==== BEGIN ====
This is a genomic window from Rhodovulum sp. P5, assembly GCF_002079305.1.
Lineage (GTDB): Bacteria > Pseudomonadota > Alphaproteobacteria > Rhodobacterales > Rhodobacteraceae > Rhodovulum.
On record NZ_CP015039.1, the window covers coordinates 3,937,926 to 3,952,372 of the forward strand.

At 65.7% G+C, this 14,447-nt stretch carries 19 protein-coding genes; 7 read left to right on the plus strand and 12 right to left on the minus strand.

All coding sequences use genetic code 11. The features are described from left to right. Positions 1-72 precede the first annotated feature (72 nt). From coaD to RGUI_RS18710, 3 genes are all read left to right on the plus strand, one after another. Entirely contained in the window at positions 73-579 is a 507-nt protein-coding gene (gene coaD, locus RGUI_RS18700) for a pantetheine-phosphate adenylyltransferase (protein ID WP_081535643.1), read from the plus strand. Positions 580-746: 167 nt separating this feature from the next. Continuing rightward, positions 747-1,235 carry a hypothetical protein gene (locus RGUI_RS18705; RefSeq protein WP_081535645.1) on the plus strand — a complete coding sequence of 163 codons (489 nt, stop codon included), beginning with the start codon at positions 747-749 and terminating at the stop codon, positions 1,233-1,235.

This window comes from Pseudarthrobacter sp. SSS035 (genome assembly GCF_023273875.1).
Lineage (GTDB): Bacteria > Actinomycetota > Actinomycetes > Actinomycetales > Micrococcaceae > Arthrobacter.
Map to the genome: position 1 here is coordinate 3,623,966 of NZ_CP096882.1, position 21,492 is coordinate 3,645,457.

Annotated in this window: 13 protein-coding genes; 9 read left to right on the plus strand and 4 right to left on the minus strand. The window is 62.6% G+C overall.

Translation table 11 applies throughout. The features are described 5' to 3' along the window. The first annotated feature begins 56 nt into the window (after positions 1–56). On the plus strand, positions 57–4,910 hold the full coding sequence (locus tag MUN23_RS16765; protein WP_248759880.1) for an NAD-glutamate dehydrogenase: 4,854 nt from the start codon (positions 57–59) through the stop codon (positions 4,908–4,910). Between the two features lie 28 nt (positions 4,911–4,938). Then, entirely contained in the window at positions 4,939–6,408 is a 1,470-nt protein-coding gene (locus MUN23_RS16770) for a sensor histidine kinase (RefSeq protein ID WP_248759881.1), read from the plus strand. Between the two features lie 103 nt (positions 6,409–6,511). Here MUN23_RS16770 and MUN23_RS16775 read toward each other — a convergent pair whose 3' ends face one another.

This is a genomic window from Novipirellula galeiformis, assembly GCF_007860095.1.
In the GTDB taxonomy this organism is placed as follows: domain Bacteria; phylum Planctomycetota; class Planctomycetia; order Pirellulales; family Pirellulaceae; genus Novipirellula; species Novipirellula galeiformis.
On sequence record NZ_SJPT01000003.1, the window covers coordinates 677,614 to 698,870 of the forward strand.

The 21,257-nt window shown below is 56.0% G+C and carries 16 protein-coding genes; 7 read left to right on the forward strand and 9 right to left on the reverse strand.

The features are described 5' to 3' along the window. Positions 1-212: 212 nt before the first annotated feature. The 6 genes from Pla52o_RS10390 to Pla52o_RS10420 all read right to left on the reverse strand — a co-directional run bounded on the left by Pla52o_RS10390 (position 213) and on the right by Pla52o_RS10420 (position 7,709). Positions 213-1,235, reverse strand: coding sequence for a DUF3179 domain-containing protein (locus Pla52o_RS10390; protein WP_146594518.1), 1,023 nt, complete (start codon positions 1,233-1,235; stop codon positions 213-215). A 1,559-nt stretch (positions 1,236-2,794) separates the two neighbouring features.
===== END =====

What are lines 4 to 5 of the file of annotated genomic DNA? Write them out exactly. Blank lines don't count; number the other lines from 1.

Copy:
At 65.7% G+C, this 14,447-nt stretch carries 19 protein-coding genes; 7 read left to right on the plus strand and 12 right to left on the minus strand.

All coding sequences use genetic code 11. The features are described from left to right. Positions 1-72 precede the first annotated feature (72 nt). From coaD to RGUI_RS18710, 3 genes are all read left to right on the plus strand, one after another. Entirely contained in the window at positions 73-579 is a 507-nt protein-coding gene (gene coaD, locus RGUI_RS18700) for a pantetheine-phosphate adenylyltransferase (protein ID WP_081535643.1), read from the plus strand. Positions 580-746: 167 nt separating this feature from the next. Continuing rightward, positions 747-1,235 carry a hypothetical protein gene (locus RGUI_RS18705; RefSeq protein WP_081535645.1) on the plus strand — a complete coding sequence of 163 codons (489 nt, stop codon included), beginning with the start codon at positions 747-749 and terminating at the stop codon, positions 1,233-1,235.